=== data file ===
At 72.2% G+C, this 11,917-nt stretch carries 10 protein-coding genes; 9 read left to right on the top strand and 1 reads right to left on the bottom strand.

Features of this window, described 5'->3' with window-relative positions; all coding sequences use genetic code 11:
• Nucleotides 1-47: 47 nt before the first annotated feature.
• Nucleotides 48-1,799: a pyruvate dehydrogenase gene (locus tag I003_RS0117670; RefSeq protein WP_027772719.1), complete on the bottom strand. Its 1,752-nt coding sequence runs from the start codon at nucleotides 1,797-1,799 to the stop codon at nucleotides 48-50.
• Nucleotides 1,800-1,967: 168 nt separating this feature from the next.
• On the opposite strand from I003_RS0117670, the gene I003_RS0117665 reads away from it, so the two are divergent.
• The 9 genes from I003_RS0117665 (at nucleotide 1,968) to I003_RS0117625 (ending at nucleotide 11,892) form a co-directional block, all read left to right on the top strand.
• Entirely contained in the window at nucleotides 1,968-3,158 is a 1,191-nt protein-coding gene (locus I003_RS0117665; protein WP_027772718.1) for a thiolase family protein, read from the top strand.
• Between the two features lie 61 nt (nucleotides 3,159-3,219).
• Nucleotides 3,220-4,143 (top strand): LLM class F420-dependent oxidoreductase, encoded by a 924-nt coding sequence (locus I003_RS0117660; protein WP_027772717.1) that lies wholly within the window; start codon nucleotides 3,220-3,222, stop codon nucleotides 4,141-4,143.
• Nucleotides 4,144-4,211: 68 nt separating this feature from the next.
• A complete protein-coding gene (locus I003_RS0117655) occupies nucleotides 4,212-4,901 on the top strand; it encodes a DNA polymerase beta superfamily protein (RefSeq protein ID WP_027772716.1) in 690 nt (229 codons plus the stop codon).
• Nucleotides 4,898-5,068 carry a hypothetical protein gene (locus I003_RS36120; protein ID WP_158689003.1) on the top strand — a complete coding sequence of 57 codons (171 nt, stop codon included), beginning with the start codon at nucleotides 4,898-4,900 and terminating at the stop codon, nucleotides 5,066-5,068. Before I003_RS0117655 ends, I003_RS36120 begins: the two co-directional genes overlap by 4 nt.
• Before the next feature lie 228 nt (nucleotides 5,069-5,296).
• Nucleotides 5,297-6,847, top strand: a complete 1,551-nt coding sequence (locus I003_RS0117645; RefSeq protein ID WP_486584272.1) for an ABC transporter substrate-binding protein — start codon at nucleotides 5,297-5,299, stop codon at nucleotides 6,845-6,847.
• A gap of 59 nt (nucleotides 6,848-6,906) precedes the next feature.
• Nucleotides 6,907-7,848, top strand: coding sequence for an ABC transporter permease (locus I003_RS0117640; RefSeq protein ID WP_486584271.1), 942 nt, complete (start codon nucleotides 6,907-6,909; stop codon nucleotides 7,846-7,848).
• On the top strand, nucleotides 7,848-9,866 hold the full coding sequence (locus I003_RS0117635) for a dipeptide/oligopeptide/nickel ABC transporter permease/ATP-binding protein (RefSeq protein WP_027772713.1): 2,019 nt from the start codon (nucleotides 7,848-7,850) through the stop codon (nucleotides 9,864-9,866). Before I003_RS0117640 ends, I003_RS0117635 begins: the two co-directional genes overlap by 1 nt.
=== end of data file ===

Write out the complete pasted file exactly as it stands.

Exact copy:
At 72.2% G+C, this 11,917-nt stretch carries 10 protein-coding genes; 9 read left to right on the top strand and 1 reads right to left on the bottom strand.

Features of this window, described 5'->3' with window-relative positions; all coding sequences use genetic code 11:
• Nucleotides 1-47: 47 nt before the first annotated feature.
• Nucleotides 48-1,799: a pyruvate dehydrogenase gene (locus tag I003_RS0117670; RefSeq protein WP_027772719.1), complete on the bottom strand. Its 1,752-nt coding sequence runs from the start codon at nucleotides 1,797-1,799 to the stop codon at nucleotides 48-50.
• Nucleotides 1,800-1,967: 168 nt separating this feature from the next.
• On the opposite strand from I003_RS0117670, the gene I003_RS0117665 reads away from it, so the two are divergent.
• The 9 genes from I003_RS0117665 (at nucleotide 1,968) to I003_RS0117625 (ending at nucleotide 11,892) form a co-directional block, all read left to right on the top strand.
• Entirely contained in the window at nucleotides 1,968-3,158 is a 1,191-nt protein-coding gene (locus I003_RS0117665; protein WP_027772718.1) for a thiolase family protein, read from the top strand.
• Between the two features lie 61 nt (nucleotides 3,159-3,219).
• Nucleotides 3,220-4,143 (top strand): LLM class F420-dependent oxidoreductase, encoded by a 924-nt coding sequence (locus I003_RS0117660; protein WP_027772717.1) that lies wholly within the window; start codon nucleotides 3,220-3,222, stop codon nucleotides 4,141-4,143.
• Nucleotides 4,144-4,211: 68 nt separating this feature from the next.
• A complete protein-coding gene (locus I003_RS0117655) occupies nucleotides 4,212-4,901 on the top strand; it encodes a DNA polymerase beta superfamily protein (RefSeq protein ID WP_027772716.1) in 690 nt (229 codons plus the stop codon).
• Nucleotides 4,898-5,068 carry a hypothetical protein gene (locus I003_RS36120; protein ID WP_158689003.1) on the top strand — a complete coding sequence of 57 codons (171 nt, stop codon included), beginning with the start codon at nucleotides 4,898-4,900 and terminating at the stop codon, nucleotides 5,066-5,068. Before I003_RS0117655 ends, I003_RS36120 begins: the two co-directional genes overlap by 4 nt.
• Before the next feature lie 228 nt (nucleotides 5,069-5,296).
• Nucleotides 5,297-6,847, top strand: a complete 1,551-nt coding sequence (locus I003_RS0117645; RefSeq protein ID WP_486584272.1) for an ABC transporter substrate-binding protein — start codon at nucleotides 5,297-5,299, stop codon at nucleotides 6,845-6,847.
• A gap of 59 nt (nucleotides 6,848-6,906) precedes the next feature.
• Nucleotides 6,907-7,848, top strand: coding sequence for an ABC transporter permease (locus I003_RS0117640; RefSeq protein ID WP_486584271.1), 942 nt, complete (start codon nucleotides 6,907-6,909; stop codon nucleotides 7,846-7,848).
• On the top strand, nucleotides 7,848-9,866 hold the full coding sequence (locus I003_RS0117635) for a dipeptide/oligopeptide/nickel ABC transporter permease/ATP-binding protein (RefSeq protein WP_027772713.1): 2,019 nt from the start codon (nucleotides 7,848-7,850) through the stop codon (nucleotides 9,864-9,866). Before I003_RS0117640 ends, I003_RS0117635 begins: the two co-directional genes overlap by 1 nt.